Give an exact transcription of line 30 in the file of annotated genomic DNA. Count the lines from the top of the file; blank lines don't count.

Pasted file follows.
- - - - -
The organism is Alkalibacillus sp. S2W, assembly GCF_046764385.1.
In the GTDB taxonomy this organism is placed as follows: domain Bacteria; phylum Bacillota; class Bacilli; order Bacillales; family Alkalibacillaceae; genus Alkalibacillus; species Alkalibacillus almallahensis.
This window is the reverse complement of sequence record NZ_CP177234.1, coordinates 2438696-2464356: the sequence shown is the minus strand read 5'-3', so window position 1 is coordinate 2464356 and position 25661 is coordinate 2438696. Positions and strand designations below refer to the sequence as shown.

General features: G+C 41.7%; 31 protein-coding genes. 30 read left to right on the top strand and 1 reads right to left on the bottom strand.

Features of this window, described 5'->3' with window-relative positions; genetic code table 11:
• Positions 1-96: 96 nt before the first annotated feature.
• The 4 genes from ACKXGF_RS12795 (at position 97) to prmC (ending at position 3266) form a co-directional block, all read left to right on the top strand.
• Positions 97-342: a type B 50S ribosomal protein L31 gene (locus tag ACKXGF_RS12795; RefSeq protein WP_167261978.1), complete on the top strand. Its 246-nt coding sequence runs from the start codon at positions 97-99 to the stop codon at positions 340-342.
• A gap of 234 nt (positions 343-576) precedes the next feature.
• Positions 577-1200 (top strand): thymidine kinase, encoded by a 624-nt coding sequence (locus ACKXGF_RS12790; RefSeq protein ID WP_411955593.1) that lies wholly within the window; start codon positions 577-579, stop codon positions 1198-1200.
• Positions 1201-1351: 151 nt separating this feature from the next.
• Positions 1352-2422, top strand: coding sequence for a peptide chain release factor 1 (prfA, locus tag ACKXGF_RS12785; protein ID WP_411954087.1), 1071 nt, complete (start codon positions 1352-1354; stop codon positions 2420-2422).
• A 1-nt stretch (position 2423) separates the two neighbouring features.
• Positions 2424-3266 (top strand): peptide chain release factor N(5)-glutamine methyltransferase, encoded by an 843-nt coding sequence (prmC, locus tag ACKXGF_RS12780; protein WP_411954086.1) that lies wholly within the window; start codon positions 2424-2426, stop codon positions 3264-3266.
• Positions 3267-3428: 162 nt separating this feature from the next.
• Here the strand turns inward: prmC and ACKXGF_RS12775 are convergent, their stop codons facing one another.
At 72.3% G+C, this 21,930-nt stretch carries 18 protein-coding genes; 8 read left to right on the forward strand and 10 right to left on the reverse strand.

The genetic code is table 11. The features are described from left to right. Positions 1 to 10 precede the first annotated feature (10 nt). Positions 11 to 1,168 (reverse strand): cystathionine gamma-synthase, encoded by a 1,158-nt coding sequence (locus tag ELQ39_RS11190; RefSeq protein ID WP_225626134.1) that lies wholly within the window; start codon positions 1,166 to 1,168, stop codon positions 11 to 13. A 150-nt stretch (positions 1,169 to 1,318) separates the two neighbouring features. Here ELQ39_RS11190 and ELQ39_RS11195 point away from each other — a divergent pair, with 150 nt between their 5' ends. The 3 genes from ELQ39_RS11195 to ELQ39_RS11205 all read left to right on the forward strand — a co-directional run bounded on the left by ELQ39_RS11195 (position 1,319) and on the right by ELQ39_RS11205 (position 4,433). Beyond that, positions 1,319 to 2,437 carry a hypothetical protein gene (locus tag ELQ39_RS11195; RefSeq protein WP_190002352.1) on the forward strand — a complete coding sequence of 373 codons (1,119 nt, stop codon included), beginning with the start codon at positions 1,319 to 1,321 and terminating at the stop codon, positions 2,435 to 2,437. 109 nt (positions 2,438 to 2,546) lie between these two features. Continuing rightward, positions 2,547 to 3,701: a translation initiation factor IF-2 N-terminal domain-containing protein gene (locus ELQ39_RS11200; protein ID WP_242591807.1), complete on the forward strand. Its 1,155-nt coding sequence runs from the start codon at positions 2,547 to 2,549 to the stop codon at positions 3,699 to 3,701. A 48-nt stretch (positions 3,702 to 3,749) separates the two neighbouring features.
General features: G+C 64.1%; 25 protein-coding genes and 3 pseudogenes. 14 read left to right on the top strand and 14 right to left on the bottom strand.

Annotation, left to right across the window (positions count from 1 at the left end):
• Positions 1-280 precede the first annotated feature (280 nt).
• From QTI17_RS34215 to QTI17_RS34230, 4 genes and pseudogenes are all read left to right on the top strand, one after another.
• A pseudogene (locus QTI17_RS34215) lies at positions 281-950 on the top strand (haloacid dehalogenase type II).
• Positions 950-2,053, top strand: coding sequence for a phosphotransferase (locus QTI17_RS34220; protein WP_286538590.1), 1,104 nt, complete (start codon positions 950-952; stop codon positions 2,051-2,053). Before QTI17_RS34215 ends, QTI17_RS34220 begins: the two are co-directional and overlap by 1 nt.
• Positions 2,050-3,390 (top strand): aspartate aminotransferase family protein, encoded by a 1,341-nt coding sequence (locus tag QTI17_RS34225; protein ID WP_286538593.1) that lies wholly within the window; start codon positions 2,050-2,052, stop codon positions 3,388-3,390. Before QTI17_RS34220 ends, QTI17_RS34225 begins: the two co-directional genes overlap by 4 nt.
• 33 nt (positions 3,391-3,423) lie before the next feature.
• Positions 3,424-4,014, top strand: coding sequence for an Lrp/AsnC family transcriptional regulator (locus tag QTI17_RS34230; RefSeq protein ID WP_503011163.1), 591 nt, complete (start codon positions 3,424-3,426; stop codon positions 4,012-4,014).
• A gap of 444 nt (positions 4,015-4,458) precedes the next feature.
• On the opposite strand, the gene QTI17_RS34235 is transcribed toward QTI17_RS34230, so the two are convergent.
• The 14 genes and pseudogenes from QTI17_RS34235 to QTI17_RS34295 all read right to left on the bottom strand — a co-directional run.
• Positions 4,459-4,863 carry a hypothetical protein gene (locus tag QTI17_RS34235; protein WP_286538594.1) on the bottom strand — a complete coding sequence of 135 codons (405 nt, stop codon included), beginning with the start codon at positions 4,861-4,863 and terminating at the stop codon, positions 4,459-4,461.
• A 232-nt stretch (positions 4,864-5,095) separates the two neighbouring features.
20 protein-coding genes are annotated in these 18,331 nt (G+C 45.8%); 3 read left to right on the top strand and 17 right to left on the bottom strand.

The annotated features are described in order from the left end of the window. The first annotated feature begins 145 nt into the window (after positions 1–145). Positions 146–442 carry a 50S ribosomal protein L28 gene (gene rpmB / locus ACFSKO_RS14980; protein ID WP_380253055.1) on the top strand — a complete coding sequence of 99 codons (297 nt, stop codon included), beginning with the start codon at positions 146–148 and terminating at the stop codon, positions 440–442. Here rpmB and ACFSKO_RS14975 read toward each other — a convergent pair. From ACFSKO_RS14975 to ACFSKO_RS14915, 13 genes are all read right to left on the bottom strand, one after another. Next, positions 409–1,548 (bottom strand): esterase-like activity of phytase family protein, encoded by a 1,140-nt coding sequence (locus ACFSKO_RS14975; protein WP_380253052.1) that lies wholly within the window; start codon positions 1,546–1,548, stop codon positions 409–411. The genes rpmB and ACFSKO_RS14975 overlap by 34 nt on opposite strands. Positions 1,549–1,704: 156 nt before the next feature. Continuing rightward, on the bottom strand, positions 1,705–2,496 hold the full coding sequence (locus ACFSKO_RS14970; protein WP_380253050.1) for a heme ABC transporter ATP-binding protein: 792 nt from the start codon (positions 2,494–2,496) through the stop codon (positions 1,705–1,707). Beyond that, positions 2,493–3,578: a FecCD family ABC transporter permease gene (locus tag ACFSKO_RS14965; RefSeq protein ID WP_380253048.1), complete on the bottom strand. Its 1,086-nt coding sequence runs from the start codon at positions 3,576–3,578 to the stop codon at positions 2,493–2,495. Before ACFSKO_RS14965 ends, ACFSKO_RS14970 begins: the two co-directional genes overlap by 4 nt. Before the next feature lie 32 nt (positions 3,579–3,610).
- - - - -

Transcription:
• The 14 genes and pseudogenes from QTI17_RS34235 to QTI17_RS34295 all read right to left on the bottom strand — a co-directional run.